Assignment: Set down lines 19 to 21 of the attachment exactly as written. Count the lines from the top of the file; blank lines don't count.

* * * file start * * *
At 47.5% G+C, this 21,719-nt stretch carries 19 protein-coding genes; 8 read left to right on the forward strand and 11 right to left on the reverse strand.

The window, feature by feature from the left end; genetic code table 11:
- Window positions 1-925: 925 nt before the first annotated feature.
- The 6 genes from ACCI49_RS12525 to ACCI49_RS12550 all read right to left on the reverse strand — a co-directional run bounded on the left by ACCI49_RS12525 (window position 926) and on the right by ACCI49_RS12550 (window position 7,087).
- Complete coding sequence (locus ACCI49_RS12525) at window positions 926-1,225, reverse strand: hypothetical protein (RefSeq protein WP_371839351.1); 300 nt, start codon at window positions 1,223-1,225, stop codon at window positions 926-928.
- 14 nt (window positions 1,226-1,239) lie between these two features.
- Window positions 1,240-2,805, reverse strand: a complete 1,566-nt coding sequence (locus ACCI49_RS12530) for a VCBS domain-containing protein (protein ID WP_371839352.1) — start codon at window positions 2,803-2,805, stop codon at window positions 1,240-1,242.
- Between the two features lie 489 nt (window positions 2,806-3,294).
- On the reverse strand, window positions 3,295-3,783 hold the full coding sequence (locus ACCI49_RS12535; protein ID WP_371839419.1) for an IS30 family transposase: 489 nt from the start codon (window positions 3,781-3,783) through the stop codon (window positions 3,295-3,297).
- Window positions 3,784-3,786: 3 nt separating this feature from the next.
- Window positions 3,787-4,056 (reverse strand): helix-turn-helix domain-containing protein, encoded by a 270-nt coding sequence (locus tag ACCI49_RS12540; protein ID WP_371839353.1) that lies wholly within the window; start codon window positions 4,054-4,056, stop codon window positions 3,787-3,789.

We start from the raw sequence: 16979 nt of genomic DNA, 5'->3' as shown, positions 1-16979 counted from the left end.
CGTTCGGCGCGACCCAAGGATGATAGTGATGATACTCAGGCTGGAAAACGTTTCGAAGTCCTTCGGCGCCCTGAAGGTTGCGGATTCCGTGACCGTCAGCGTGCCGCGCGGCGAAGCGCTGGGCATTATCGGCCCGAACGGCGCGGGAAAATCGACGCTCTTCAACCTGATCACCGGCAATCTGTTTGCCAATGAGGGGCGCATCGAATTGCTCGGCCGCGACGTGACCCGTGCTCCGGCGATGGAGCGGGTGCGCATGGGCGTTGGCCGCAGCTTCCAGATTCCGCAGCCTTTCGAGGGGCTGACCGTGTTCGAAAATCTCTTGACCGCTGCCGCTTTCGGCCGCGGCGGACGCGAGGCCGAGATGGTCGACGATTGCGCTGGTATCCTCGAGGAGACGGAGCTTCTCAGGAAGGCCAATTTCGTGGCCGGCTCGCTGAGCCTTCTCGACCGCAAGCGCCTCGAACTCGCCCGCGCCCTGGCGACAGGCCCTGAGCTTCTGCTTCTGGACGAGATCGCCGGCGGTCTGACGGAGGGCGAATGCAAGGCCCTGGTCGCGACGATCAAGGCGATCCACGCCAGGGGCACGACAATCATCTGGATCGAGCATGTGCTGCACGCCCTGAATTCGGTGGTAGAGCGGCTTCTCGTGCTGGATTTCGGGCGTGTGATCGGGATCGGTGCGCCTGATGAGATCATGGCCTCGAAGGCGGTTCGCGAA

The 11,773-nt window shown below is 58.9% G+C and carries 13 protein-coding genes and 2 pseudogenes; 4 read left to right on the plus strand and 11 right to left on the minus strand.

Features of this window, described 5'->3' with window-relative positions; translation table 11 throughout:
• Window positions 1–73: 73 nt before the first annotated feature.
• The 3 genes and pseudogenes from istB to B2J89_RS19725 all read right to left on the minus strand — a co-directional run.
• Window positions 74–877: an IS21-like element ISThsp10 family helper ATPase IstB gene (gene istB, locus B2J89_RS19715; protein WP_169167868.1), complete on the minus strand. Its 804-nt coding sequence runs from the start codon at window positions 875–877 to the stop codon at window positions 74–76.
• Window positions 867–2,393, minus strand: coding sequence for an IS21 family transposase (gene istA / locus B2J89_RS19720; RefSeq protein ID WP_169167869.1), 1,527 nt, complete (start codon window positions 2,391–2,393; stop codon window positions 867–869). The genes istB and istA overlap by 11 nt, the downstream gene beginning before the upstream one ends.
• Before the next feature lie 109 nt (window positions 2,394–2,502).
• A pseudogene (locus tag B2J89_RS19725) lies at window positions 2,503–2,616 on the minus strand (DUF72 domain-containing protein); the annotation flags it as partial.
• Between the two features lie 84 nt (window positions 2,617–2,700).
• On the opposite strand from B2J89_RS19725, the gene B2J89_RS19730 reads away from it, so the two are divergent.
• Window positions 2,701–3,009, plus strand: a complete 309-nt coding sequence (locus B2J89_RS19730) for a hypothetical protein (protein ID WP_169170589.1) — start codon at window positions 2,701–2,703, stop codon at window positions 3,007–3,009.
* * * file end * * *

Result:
• Window positions 867–2,393, minus strand: coding sequence for an IS21 family transposase (gene istA / locus B2J89_RS19720; RefSeq protein ID WP_169167869.1), 1,527 nt, complete (start codon window positions 2,391–2,393; stop codon window positions 867–869). The genes istB and istA overlap by 11 nt, the downstream gene beginning before the upstream one ends.
• Before the next feature lie 109 nt (window positions 2,394–2,502).
• A pseudogene (locus tag B2J89_RS19725) lies at window positions 2,503–2,616 on the minus strand (DUF72 domain-containing protein); the annotation flags it as partial.